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Grilling 101: Make Perfectly Grilled Food All Summer

May 24, 2017 02:39PM ● Published by Linda Ditch

At the first hint of warmer weather, we fire up our outdoor grills—especially this weekend, the official kickoff to summer! In fact, I bet a few of you are known to start your grills with snow still covering the ground.

Unlike barbecue, which is done at a low temperature for a long time, grilling is hot and fast. The food is cooked over direct heat to create the characteristic grilled flavor.

When buying a grill, one of the biggest debates is about whether to purchase a gas, charcoal, or electric model. While all will do a great job, each has its own advantages and disadvantages.

The folks at Clarke's Hardware in New London can help you decide which grill works best for you and make sure you leave the store with everything you need for great grilling. At the very least, you will need long, spring-loaded tongs and a long-handled spatula. The tools should not be too heavy and should fit well in your hands. An instant-read thermometer and a timer are also useful, as is a heavy-duty oven mitt.

Here are several tips to get perfectly grilled food all summer:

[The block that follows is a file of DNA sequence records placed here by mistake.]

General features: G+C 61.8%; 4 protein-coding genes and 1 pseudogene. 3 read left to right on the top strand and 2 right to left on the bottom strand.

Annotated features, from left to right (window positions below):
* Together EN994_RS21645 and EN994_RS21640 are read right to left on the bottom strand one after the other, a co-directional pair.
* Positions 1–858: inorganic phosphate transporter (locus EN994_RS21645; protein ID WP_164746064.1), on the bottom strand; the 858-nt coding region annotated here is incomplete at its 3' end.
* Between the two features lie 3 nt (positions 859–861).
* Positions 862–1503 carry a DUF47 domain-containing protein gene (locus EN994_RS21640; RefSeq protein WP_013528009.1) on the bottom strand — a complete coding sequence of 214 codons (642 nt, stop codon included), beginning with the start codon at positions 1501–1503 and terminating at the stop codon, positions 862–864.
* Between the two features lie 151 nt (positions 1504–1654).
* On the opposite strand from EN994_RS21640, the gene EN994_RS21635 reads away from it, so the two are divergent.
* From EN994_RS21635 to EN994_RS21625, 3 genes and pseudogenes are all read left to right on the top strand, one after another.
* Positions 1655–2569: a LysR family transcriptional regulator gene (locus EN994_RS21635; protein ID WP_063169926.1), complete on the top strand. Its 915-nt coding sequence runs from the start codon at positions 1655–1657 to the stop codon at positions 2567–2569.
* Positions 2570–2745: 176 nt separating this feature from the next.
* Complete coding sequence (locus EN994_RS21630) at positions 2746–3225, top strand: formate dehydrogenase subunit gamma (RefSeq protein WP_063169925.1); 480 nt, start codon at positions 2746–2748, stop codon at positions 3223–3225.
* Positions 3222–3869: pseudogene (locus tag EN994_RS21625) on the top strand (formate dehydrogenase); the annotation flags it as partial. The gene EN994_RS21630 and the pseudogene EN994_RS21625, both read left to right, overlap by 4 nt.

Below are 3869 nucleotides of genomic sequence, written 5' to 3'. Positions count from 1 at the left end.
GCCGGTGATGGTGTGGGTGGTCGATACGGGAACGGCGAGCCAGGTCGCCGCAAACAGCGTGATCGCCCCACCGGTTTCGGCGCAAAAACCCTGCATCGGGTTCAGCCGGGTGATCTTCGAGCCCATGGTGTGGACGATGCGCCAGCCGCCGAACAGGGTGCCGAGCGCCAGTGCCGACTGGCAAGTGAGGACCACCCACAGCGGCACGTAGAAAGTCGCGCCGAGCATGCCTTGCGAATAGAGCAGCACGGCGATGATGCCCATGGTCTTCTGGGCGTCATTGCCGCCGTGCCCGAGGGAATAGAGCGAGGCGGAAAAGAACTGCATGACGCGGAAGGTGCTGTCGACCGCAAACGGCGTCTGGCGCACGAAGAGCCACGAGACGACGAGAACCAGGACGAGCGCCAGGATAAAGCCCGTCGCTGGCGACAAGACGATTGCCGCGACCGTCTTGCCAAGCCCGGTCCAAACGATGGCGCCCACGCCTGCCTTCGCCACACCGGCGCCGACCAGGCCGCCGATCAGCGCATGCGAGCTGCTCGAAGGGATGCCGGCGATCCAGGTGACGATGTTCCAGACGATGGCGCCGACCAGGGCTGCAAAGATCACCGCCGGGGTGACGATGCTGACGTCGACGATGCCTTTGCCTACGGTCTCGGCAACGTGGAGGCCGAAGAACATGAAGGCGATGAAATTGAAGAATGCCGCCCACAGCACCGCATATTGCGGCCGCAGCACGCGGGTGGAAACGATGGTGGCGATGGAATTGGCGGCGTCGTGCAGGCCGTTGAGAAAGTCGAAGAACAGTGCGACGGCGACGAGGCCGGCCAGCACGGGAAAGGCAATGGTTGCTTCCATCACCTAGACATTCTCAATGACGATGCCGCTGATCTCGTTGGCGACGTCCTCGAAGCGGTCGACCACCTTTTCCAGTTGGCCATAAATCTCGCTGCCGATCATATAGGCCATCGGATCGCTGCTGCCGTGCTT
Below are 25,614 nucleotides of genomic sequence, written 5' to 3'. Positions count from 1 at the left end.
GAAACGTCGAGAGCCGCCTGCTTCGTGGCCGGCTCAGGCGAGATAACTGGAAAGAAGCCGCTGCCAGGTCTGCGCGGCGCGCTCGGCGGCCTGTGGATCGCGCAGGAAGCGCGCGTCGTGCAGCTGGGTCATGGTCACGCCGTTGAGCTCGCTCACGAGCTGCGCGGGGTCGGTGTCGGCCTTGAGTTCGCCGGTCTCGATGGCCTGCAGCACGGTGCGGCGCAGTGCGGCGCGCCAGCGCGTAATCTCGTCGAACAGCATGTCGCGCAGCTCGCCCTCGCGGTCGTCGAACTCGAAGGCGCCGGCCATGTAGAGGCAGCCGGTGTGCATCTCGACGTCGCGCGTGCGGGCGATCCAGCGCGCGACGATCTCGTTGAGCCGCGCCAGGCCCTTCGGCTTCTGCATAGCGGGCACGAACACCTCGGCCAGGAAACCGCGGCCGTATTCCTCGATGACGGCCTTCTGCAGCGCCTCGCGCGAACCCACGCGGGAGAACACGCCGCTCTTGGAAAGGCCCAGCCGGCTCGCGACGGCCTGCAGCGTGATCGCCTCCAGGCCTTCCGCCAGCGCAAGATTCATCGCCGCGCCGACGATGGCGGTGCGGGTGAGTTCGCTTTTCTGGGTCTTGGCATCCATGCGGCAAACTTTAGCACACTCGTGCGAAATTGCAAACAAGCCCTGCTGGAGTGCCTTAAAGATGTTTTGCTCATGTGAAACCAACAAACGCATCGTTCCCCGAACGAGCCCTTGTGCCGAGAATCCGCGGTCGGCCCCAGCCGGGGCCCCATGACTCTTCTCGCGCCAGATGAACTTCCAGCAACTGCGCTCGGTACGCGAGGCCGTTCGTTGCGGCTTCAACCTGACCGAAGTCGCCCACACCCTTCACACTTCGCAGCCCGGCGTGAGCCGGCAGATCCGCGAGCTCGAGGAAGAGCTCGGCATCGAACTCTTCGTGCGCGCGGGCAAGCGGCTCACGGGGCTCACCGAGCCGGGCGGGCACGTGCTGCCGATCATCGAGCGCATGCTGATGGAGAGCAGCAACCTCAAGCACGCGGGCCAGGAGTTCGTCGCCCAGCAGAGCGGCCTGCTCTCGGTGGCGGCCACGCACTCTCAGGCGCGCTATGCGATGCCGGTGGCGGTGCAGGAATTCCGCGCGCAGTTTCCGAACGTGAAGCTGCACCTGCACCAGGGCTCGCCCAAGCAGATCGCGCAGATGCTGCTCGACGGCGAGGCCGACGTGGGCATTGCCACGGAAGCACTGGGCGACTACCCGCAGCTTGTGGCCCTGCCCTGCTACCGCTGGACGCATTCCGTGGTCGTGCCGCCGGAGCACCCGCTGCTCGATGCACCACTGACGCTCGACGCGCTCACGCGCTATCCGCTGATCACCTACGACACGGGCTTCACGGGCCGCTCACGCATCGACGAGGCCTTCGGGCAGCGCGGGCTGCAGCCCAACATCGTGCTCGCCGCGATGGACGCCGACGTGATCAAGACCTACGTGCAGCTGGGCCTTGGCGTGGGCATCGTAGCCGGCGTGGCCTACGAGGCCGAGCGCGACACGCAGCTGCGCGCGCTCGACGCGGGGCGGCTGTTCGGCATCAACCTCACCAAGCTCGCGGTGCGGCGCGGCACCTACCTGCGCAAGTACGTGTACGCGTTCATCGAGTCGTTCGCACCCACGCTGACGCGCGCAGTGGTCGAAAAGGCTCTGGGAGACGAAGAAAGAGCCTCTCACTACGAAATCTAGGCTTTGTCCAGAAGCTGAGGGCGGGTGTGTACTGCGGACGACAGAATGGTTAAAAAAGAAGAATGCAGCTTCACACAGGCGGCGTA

• Do not have your grill heated to a single temperature. Ideally, you will have a hot side and a cooler side. For a charcoal grill, this means banking the majority of the coals to one side.
  • Learn to check the grill’s temperature with the hand method. Hold your hand over the fire and count (one Mississippi, two Mississippi, etc.). Two to three seconds is a hot, high fire; four to five is medium-high; six to eight is medium; 9 to 10 is medium-low; and eleven to fourteen seconds means you have a low fire.
  • Before using, get the grill’s grate hot. Then brush it clean with a wire grill brush and lubricate it with oil (a paper towel wad and tongs do the trick) just before you add the food. 
  • Do not use water to tame flare-ups. Just move the food to a different area on the grill until the flames subside.
  • Do not put too much food on the grill at once. There should be room to maneuver, whether it is to avoid a flame-up or to slow down the cooking if the temperature is too high in one area.
  • Put barbecue sauce on food toward the end of cooking to prevent burning.
  • Over-turning can be a problem, especially with something as delicate as fish. Figure out the approximate cooking time, and then only turn the food halfway through.
  • When you remove meat from the grill, the internal temperature will continue to rise as it rests. By the time you eat, the meat could be overcooked. Try removing the meat from the grill when it is just under the desired temperature by five to ten degrees.
Happy grilling!

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